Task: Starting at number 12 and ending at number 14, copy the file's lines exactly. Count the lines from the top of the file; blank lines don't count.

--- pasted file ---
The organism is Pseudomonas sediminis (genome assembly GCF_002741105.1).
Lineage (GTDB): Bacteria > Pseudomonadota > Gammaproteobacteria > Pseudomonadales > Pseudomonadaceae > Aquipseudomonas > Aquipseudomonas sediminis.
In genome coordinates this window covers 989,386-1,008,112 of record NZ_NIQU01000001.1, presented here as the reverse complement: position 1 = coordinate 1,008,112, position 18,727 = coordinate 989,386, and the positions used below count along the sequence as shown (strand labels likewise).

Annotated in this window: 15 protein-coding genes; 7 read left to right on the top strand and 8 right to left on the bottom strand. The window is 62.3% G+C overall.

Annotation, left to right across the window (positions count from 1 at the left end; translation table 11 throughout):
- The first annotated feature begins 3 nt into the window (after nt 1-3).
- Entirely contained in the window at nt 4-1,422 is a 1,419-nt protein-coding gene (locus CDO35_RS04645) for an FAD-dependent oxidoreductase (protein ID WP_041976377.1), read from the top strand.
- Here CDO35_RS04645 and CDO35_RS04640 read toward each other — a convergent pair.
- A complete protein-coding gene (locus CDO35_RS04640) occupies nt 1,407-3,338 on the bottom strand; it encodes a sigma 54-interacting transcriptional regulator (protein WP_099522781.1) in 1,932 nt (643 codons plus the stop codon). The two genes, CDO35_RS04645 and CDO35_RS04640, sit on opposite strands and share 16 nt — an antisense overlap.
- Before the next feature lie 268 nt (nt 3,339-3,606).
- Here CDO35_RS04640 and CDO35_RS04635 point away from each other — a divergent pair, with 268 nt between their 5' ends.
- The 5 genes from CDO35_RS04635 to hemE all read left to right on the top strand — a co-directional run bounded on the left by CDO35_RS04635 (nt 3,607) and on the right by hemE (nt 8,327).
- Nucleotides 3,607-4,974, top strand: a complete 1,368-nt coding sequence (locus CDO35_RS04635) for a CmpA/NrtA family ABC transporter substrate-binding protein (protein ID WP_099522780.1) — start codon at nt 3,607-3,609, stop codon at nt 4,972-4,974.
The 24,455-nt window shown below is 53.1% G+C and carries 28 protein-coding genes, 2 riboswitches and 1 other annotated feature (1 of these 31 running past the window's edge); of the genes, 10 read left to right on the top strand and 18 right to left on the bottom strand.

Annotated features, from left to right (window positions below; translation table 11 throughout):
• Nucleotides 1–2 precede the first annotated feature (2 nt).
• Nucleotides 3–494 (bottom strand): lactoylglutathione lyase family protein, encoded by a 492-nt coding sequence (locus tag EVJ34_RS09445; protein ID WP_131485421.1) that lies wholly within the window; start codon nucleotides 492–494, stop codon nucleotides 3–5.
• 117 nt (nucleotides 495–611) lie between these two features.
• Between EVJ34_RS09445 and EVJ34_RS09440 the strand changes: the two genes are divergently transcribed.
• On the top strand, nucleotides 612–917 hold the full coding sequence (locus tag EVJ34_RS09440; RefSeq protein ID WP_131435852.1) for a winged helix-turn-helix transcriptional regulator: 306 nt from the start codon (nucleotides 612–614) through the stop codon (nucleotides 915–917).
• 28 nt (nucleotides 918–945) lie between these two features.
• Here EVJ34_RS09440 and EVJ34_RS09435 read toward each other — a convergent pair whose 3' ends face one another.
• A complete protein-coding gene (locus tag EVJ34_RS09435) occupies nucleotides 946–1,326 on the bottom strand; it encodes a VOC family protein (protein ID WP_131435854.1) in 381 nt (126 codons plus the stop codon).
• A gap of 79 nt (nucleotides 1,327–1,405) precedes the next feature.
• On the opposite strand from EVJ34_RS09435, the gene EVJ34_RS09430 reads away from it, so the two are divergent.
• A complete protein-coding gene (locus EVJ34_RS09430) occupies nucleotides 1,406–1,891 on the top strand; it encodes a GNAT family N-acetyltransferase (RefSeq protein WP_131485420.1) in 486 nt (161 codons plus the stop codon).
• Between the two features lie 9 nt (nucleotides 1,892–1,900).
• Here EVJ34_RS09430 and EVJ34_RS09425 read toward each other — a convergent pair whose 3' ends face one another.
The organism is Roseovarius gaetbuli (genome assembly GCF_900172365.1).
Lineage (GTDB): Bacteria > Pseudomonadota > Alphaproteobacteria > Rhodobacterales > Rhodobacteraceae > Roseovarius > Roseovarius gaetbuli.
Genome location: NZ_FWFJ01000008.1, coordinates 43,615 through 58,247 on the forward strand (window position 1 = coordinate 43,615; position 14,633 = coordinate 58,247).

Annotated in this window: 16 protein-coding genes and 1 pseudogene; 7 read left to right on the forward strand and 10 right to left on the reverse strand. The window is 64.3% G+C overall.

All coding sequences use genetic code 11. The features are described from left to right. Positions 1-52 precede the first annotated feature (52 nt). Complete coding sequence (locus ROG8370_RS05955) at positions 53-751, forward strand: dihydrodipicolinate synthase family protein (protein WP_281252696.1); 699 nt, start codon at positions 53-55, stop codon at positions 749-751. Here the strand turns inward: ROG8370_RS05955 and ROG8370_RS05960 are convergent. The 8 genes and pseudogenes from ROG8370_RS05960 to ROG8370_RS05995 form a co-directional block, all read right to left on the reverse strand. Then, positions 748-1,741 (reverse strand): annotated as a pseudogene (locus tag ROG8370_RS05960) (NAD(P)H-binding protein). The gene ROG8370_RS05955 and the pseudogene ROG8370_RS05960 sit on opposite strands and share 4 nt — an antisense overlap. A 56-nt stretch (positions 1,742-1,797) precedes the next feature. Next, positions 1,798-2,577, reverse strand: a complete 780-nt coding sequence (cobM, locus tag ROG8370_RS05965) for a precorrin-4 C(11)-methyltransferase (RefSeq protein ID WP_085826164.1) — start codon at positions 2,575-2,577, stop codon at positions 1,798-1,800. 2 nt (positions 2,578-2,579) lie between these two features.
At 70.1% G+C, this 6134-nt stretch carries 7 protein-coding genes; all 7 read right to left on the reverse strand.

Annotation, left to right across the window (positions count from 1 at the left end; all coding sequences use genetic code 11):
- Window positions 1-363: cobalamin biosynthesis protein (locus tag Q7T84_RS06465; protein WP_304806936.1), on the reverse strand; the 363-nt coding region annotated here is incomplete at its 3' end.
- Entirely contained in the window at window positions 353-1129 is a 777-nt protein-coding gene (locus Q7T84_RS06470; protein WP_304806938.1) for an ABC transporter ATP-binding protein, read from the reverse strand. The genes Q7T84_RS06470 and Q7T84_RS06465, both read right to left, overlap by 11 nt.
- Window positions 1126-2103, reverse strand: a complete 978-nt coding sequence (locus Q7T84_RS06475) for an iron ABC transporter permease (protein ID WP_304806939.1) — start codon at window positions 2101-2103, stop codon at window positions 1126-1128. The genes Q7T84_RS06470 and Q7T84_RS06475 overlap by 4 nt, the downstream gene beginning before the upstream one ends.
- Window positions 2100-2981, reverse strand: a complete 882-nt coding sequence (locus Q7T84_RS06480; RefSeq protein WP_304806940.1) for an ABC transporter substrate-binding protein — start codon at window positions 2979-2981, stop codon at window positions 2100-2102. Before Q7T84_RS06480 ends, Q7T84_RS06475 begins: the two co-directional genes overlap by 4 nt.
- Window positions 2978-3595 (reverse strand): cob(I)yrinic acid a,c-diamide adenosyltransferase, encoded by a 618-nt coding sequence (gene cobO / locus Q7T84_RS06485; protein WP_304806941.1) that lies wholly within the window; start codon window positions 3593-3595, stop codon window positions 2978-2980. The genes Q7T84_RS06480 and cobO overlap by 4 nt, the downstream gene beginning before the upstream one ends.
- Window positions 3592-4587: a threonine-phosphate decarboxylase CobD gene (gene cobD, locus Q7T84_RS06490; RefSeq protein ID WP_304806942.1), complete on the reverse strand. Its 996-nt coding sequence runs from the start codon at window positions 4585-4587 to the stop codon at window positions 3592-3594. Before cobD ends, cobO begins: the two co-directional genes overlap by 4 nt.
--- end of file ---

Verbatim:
- The 5 genes from CDO35_RS04635 to hemE all read left to right on the top strand — a co-directional run bounded on the left by CDO35_RS04635 (nt 3,607) and on the right by hemE (nt 8,327).
- Nucleotides 3,607-4,974, top strand: a complete 1,368-nt coding sequence (locus CDO35_RS04635) for a CmpA/NrtA family ABC transporter substrate-binding protein (protein ID WP_099522780.1) — start codon at nt 3,607-3,609, stop codon at nt 4,972-4,974.
The 24,455-nt window shown below is 53.1% G+C and carries 28 protein-coding genes, 2 riboswitches and 1 other annotated feature (1 of these 31 running past the window's edge); of the genes, 10 read left to right on the top strand and 18 right to left on the bottom strand.